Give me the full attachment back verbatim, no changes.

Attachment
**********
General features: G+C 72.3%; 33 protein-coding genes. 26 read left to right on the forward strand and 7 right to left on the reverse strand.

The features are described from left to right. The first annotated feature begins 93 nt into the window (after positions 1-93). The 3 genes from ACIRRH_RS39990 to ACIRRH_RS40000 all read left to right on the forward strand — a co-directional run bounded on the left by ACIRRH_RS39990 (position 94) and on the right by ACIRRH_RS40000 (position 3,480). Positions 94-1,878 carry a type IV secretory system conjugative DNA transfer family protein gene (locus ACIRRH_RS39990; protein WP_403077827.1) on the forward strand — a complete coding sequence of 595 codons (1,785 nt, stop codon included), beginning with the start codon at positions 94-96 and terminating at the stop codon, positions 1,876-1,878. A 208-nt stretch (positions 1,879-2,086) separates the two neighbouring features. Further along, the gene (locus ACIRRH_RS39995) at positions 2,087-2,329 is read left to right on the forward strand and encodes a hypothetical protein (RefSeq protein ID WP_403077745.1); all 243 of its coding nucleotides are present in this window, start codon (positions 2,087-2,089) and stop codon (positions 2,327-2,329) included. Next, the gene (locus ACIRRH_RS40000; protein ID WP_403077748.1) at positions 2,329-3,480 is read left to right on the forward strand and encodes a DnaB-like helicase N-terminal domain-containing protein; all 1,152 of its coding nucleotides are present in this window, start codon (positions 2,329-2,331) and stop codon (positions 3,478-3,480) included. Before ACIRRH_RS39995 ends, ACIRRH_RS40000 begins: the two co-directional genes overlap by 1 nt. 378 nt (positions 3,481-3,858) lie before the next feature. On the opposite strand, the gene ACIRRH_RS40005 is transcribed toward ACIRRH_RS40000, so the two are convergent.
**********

General features: G+C 72.3%; 33 protein-coding genes. 26 read left to right on the forward strand and 7 right to left on the reverse strand.

The features are described from left to right. The first annotated feature begins 93 nt into the window (after positions 1-93). The 3 genes from ACIRRH_RS39990 to ACIRRH_RS40000 all read left to right on the forward strand — a co-directional run bounded on the left by ACIRRH_RS39990 (position 94) and on the right by ACIRRH_RS40000 (position 3,480). Positions 94-1,878 carry a type IV secretory system conjugative DNA transfer family protein gene (locus ACIRRH_RS39990; protein WP_403077827.1) on the forward strand — a complete coding sequence of 595 codons (1,785 nt, stop codon included), beginning with the start codon at positions 94-96 and terminating at the stop codon, positions 1,876-1,878. A 208-nt stretch (positions 1,879-2,086) separates the two neighbouring features. Further along, the gene (locus ACIRRH_RS39995) at positions 2,087-2,329 is read left to right on the forward strand and encodes a hypothetical protein (RefSeq protein ID WP_403077745.1); all 243 of its coding nucleotides are present in this window, start codon (positions 2,087-2,089) and stop codon (positions 2,327-2,329) included. Next, the gene (locus ACIRRH_RS40000; protein ID WP_403077748.1) at positions 2,329-3,480 is read left to right on the forward strand and encodes a DnaB-like helicase N-terminal domain-containing protein; all 1,152 of its coding nucleotides are present in this window, start codon (positions 2,329-2,331) and stop codon (positions 3,478-3,480) included. Before ACIRRH_RS39995 ends, ACIRRH_RS40000 begins: the two co-directional genes overlap by 1 nt. 378 nt (positions 3,481-3,858) lie before the next feature. On the opposite strand, the gene ACIRRH_RS40005 is transcribed toward ACIRRH_RS40000, so the two are convergent.